Monday, August 1, 2011
Blog readers interested in the role of environmental regulation in the aviation sector may want to read Timothy R. Wyatt's paper, Balancing Airport Capacity Requirements with Environmental Concerns: Legal Challenges to Airport Expansion (July 4, 2011) (available from SSRN here). From the abstract:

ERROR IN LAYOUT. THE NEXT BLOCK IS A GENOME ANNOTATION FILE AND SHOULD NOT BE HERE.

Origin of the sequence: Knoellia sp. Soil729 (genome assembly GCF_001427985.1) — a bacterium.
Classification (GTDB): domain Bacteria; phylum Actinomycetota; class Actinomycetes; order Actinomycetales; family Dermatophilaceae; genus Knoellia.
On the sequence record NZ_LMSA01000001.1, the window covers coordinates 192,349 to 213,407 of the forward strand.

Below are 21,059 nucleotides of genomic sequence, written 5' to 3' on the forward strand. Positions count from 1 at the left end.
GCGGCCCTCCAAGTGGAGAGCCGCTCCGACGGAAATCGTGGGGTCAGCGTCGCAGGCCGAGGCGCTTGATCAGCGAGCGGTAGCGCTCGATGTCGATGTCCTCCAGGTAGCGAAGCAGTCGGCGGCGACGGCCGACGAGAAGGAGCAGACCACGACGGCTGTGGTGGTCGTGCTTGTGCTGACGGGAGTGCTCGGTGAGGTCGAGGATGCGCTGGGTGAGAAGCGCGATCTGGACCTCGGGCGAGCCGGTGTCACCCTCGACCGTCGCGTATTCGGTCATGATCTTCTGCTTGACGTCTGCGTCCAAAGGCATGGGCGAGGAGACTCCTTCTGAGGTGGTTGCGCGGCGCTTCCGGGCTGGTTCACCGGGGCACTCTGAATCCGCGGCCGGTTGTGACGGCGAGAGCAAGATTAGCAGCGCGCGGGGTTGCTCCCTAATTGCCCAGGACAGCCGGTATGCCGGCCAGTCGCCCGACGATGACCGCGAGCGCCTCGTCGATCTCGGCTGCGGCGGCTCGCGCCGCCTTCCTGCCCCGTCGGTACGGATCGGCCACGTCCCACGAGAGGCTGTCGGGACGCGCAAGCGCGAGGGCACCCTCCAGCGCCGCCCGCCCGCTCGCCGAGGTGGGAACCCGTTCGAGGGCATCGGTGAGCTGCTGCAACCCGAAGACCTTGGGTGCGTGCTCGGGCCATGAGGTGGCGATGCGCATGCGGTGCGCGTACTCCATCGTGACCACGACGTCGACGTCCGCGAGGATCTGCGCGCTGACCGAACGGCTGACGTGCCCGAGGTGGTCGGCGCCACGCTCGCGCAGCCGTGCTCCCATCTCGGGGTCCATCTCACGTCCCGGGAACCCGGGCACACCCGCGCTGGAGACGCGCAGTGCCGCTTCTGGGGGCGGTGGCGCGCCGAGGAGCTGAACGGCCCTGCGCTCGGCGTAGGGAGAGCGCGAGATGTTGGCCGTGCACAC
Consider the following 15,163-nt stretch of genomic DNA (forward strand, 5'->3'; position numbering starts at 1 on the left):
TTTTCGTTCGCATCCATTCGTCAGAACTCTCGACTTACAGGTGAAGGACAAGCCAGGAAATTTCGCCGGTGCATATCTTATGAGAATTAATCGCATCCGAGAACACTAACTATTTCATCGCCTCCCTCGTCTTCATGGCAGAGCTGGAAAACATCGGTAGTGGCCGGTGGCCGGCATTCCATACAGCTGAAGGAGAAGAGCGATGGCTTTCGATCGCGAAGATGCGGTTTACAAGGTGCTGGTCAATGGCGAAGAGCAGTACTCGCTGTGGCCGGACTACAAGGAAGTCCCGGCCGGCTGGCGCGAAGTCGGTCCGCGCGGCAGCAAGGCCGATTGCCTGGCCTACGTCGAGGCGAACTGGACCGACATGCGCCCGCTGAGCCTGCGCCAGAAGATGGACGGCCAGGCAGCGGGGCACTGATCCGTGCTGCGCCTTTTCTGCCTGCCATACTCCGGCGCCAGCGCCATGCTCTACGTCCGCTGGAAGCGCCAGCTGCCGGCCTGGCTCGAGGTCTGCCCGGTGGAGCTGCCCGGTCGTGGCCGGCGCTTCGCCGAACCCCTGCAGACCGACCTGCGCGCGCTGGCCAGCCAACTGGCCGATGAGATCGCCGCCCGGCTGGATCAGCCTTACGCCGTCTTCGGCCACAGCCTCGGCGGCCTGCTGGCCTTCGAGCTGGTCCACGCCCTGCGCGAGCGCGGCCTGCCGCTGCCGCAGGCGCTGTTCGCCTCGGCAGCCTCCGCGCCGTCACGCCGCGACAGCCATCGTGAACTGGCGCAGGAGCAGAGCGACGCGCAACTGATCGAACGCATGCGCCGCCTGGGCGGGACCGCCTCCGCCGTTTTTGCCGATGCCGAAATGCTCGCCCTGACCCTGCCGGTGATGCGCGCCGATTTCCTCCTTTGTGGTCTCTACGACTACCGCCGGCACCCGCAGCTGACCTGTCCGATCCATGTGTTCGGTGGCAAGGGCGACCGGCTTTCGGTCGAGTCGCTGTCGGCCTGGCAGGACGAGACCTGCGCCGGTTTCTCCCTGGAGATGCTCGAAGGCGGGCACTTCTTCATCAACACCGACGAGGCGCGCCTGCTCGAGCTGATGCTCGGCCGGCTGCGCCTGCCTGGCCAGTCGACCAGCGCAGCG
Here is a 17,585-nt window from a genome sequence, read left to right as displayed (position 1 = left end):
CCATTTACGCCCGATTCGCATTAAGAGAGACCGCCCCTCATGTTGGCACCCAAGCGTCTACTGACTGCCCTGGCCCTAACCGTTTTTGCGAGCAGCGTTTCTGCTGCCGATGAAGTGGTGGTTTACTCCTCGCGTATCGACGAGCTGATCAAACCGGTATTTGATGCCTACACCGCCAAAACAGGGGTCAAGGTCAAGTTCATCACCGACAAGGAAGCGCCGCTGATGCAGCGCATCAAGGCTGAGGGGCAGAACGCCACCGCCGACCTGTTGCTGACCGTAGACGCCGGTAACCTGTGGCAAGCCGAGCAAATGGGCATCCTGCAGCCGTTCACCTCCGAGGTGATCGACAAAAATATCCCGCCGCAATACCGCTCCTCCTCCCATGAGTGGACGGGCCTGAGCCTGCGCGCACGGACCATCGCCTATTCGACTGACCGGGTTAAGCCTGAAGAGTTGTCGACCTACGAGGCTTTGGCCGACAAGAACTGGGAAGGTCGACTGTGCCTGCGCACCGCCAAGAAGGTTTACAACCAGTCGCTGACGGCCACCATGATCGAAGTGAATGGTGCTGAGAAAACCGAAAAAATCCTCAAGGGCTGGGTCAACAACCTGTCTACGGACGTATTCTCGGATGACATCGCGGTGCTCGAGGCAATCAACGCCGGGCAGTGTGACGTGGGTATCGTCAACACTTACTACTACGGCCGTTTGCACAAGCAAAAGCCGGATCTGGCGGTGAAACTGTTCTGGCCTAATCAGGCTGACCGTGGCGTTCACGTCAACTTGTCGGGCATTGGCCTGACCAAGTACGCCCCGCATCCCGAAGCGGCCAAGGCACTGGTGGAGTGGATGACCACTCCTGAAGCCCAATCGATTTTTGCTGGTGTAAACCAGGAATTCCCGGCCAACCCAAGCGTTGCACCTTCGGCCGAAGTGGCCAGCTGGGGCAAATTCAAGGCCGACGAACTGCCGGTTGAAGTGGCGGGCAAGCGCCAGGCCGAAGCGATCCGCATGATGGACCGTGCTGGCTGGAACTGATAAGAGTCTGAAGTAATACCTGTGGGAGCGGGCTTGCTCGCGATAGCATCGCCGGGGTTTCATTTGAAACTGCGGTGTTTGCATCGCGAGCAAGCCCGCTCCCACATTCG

Regulatory agencies such as the Federal Aviation Administration (FAA) must balance the need to expand airport capacity with concerns about environmental impact. This balance is governed by the National Environmental Policy Act (“NEPA”), which establishes the environmental review procedures governing airport development activities that receive federal funding. This paper presents a comprehensive empirical study of legal challenges to airport expansion, focusing on the influence of environmental procedural statutes such as NEPA, as well as substantive environmental law including requirements in the federal airport funding statutes to minimize adverse environmental impacts. All known reported court opinions since the enactment of NEPA involving environmental challenges to airport construction and physical expansion were reviewed and characterized with respect to the factual background of the case, the form of the legal challenge, and the disposition of the reviewing court. A statistical regression analysis was performed to determine which factors significantly influence a court’s decision to approve the environmental review or to enjoin airport expansion pending further environmental review. The analysis demonstrates that environmental challenges to airport expansion have become significantly less likely to succeed over time, due in part to 2003 legislative changes requiring a coordinated environmental review process coordinated by the FAA, and granting exclusive jurisdiction to the U.S. Courts of Appeals for review of FAA final decisions. Environmental plaintiffs facing such a difficult judicial forum should focus their legal challenges on the most statistically effective arguments: that the FAA failed to adequately consider cumulative environmental impacts, and to a lesser degree, that the FAA or airport proprietor has failed to take every reasonable step to minimize the adverse environmental impact of airport expansion.